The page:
Free Advice Friday: Excuses That Will Sink Your Writing Business

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This week, I tried doing the impossible — make more time show up between Monday and Friday. With several deadlines this week and early next week, I was looking at a disappearing weekend. Luckily, all but one project is completed. But there’s no rest coming. I have two more projects ramping up next week and the week after.

When we writers are busy like this, it’s easy to let the little details go untouched. Invoices that should have been paid lapse without notice, clients who wanted to get in touch “within the next few weeks” are temporarily forgotten, or marketing is shoved not just to the back burner but right off the stove. 

So when you get back on track, it’s almost forgivable when a client comes off with an excuse for why the payment is late or where the delayed project went.

Almost. But not really.

While the majority of clients and companies are professional in both attitude and action, there are those few who make the job more challenging than it needs to be. If you’re newer to the freelance writing world, you might be tempted to accept excuses or even the guilt trips handed to you. That is, if you don’t know what to look for.

Any freelance writer who’s been at this a while can tell you that the excuses given are common. I’m not sure if there’s a manual out there on how to behave badly as a client, but it seems some of these people are reading from the same book.

Here are excuses you as a writer should not accept:

We didn’t like the result. If this occurs before the invoice is sent, it’s legitimate. If it occurs months and a few invoices after the final product is delivered, it’s a piss-poor excuse for not paying you. If they had legitimate gripes, they had ample time to voice them. Don’t get locked into a heated battle. Simply restate the obvious — they owe you money due upon receipt of final bill. If it’s not paid, you’ll have no option but to take legal action.

I didn’t receive your invoice. This one comes three months later after you’ve attached the final late fee to the total. Why it doesn’t fly– clearly, they received this one. I had a client once chastise me for sending the invoice via email, saying he wasn’t paying the late fee because I didn’t mail it. Funny thing, though, he managed to find the one threatening litigation….

Silence. Worse is when there’s no response whatsoever to your attempts to get an answer or payment. My advice? Send a registered letter with your final invoice attached. If they don’t pay, take legal action.

We decided to go in another direction, so we won’t be using it. Just forget the invoice. Right. Forget that you just spent hours putting together the project for them, and just negate the hours you didn’t spend with other clients. If the client changes direction, that’s not on you, and it’s certainly not a good reason to not pay you.

If we like it, we’ll pay you. How about this — if you ask me to write it, you’ll pay me. I don’t work for free, nor do I hand you targeted copy that you can then claim you don’t like. Hiring a freelance writer can’t be done in stages — the writer either does the job and gets paid or doesn’t do the job at all.

Writers, what are some of the excuses you’ve received from clients who won’t pay?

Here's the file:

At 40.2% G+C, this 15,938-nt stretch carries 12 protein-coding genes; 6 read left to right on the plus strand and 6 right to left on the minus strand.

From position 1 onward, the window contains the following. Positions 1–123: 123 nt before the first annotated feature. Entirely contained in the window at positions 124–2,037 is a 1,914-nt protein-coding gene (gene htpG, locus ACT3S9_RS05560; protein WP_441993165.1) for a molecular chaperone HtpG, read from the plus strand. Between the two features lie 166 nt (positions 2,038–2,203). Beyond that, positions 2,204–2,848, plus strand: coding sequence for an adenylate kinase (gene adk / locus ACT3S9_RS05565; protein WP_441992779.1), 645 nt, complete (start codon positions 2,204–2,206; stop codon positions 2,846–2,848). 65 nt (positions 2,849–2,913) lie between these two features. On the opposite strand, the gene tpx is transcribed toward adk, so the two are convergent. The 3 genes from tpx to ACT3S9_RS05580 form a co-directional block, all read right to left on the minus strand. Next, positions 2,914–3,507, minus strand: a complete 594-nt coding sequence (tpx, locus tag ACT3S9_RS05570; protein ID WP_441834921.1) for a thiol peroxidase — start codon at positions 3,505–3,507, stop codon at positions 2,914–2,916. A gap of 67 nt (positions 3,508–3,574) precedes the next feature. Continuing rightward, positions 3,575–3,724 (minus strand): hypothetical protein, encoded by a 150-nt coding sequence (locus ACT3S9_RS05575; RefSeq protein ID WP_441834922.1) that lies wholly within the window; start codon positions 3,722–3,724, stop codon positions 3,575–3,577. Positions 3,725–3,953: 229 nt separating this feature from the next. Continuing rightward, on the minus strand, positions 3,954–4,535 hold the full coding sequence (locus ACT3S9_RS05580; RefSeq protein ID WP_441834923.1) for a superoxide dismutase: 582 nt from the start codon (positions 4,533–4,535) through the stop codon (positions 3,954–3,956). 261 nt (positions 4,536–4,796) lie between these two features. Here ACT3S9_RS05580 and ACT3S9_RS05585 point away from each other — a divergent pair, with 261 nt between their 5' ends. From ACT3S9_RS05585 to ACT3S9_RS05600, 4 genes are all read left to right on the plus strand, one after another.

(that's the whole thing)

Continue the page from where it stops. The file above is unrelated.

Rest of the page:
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  • KeriLynn Engel August 21, 2015 at 2:16 pm

    It can be such an awkward situation asking after late payments, but I try to just focus on the fact that I'm a business!

    These are great points here, Lori. There was one time I did accept #1 (We didn't like the result) as an excuse, last year. They had already paid 50% upfront, and it was a small project fee anyway. They were terrible to work with and I dreaded every time I had to contact them. So when they refused the last invoice, I just gave up. I couldn't deal with it. For a larger amount I would have been more persistent, but in this case it just wasn't worth the hassle :/

  • Lori Widmer August 21, 2015 at 2:51 pm

    Sometimes Keri, it's so much easier, I agree. In two cases, I did what you did. I looked at the remaining amount due, decided it was too small to chase, and walked away from the trouble.

    Nothing wrong with that, either. To forego say ten working hours to chase what amounts to one working hour just isn't worth it.

  • Paula Hendrickson August 21, 2015 at 3:19 pm

    Very early on in my freelance life, fresh out of college, I stupidly waited for an editor's approval before sending the invoice. I never got paid – and never knew if they even ran the article. Stupid. Stupid. Stupid Newbie Error. That has not happened since.

    I have to admit this week has been one of those weeks where it's easy to let things slide. But today I need to finish an article and hound one person for answers for something due Monday. Luckily my editors have been really supportive and have shouldered a little of my workload – leaving me enough to keep me occupied and allowing time for me to breath.

  • Lori Widmer August 24, 2015 at 7:30 pm

    Paula, that's a common mistake. I made it, too. I remember waiting for a guy to publish a profile piece. It took me a year and a half to get the measly $200 out of him for it. But I persisted. I think I became his weekly headache. LOL

    How are you doing this week? I'm so sorry you lost your pup Lily. It's so tough to explain to non-pet people just how much pets impact our lives.

    Here's to better days for you.